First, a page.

Muscle contraction hardening serves not only to enhance strength but also enables rapid reactions in living organisms. Inspired by nature, a team of researchers at Queen Mary's School of Engineering and Materials Science has successfully engineered an artificial muscle capable of seamless transitions between soft and hard states, while also possessing the remarkable ability to sense forces and deformations.
This cutting-edge artificial muscle mimics the flexibility and stretchability of natural muscle, making it an ideal candidate for integration into intricate soft robotic systems and adaptable to various geometric shapes. Withstanding over 200% stretch along its length, this flexible actuator with a striped structure exhibits exceptional durability. By applying different voltages, the artificial muscle can rapidly adjust its stiffness, achieving continuous modulation with a stiffness change exceeding 30 times. The voltage-driven nature of the muscle provides a significant advantage in terms of response speed over other artificial muscle types.
Moreover, this novel technology can monitor its deformation through resistance changes, eliminating the need for additional sensor arrangements, simplifying control mechanisms, and reducing costs. The fabrication process for this self-sensing artificial muscle is simple and reliable. Carbon nanotubes are mixed with liquid silicone using ultrasonic dispersion technology and uniformly coated to create the thin layered cathode, which also serves as the sensing part of the artificial muscle. The anode is made directly using a soft metal mesh cut, and the actuation layer is sandwiched between the cathode and the anode. After curing the liquid materials, a complete self-sensing variable-stiffness artificial muscle is formed.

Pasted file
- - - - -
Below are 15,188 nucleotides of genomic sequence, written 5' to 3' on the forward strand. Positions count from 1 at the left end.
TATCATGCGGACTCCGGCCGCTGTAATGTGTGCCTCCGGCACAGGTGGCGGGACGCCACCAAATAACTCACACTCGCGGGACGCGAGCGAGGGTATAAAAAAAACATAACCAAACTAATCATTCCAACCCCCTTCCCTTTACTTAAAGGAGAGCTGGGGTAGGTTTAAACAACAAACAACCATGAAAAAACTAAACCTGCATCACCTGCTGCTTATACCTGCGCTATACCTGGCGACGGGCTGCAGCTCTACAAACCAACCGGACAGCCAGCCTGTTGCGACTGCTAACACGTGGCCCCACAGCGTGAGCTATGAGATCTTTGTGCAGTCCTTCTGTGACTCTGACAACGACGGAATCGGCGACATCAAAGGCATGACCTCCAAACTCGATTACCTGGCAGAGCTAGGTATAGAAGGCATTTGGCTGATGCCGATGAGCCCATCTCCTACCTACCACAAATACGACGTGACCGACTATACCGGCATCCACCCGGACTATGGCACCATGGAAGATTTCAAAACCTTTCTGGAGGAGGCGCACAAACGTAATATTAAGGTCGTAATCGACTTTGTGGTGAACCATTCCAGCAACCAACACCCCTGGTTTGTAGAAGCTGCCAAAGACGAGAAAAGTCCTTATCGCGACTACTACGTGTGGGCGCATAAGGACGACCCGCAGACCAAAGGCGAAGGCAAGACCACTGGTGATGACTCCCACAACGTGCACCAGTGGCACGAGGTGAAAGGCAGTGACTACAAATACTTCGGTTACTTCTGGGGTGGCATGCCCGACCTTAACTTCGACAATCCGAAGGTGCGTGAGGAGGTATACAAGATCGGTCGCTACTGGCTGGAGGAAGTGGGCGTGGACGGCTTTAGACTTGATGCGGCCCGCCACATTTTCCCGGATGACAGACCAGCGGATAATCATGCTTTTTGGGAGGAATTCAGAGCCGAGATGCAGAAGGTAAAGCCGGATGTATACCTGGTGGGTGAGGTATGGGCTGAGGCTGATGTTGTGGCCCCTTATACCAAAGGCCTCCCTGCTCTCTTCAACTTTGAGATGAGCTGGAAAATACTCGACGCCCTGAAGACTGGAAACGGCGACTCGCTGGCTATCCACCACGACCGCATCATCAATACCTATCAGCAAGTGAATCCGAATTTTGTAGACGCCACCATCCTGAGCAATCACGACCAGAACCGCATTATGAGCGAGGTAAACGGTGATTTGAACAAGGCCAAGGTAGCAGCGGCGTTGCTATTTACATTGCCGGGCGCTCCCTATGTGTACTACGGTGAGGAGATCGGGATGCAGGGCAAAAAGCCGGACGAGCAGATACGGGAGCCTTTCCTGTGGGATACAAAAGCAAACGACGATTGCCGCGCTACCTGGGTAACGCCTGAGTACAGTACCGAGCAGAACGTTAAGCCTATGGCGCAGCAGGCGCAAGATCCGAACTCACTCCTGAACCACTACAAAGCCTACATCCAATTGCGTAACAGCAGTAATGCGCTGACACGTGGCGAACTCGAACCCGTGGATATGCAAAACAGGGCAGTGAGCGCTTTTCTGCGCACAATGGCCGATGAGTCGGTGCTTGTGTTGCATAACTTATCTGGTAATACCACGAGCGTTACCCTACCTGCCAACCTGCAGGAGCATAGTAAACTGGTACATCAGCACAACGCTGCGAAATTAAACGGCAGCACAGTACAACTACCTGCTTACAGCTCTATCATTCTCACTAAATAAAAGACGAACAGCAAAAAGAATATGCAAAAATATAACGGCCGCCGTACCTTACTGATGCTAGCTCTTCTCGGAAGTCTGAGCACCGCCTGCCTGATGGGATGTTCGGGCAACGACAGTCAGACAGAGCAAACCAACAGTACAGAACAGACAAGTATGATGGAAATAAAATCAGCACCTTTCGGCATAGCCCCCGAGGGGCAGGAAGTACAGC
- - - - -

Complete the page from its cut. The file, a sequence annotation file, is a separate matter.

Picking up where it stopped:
The potential applications of this flexible variable stiffness technology are vast, ranging from soft robotics to medical uses. The seamless integration with the human body opens up possibilities for aiding individuals with disabilities or patients in performing essential daily tasks. By incorporating the self-sensing artificial muscle, wearable robotic devices can monitor a patient's activities and provide resistance by adjusting stiffness levels, facilitating muscle function restoration during rehabilitation training.
The groundbreaking research conducted by the team at Queen Mary University of London signifies a significant milestone in the field of bionics. Their development of self-sensing electric artificial muscles holds promise for advancing soft robotics and medical applications.